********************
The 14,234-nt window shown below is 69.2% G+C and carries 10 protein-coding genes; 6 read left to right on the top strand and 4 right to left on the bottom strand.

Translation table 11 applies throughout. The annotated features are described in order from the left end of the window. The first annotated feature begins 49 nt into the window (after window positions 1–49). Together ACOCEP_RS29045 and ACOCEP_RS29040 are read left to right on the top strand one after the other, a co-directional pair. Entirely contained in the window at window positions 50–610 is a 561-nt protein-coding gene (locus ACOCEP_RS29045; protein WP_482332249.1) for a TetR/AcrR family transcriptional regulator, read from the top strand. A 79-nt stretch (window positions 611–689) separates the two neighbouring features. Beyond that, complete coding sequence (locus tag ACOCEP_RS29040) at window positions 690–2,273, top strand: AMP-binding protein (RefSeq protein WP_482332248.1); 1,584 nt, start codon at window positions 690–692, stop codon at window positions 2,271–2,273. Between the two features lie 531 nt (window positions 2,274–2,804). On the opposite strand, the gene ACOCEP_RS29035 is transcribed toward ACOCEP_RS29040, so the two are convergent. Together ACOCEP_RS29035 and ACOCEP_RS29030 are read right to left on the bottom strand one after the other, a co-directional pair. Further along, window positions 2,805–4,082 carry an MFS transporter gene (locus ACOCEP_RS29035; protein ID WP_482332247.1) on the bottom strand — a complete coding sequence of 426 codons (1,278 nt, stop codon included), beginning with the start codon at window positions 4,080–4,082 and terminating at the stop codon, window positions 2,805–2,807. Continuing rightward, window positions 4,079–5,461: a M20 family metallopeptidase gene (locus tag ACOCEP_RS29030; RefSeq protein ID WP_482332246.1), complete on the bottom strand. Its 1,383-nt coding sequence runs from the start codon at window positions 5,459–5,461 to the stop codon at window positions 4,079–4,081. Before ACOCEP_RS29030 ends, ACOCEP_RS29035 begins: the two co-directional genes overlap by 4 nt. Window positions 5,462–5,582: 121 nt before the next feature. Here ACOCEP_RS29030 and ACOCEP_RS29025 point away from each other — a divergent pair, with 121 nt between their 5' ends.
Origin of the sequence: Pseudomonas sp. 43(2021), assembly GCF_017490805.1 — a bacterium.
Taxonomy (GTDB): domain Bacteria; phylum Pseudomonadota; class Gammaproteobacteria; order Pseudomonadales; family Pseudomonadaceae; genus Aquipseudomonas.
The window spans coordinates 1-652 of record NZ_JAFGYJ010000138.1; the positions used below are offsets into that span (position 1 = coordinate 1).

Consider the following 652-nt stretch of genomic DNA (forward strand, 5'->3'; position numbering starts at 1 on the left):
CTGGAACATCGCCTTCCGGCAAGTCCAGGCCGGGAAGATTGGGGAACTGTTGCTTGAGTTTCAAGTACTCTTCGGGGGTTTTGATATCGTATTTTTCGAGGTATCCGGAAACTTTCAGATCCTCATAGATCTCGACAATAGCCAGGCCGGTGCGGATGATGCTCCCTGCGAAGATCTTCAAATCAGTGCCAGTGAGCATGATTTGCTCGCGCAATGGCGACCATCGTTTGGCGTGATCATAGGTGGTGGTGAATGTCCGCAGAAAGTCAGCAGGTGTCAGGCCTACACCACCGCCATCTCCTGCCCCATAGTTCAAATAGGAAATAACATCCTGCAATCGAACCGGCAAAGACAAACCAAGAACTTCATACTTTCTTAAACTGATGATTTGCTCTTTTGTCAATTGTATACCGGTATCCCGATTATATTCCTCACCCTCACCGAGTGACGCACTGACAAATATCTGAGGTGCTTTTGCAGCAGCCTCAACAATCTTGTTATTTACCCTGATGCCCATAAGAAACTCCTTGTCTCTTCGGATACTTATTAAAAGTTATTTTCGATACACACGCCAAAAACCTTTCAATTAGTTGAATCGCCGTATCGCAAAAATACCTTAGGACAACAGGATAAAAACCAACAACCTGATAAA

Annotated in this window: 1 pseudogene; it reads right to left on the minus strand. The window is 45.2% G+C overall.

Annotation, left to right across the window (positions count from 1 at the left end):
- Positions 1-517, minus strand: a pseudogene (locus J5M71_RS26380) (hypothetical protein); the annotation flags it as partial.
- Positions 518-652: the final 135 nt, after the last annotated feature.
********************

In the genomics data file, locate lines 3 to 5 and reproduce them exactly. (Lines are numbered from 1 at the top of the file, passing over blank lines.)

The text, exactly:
Origin of the sequence: Pseudomonas sp. 43(2021), assembly GCF_017490805.1 — a bacterium.
Taxonomy (GTDB): domain Bacteria; phylum Pseudomonadota; class Gammaproteobacteria; order Pseudomonadales; family Pseudomonadaceae; genus Aquipseudomonas.
The window spans coordinates 1-652 of record NZ_JAFGYJ010000138.1; the positions used below are offsets into that span (position 1 = coordinate 1).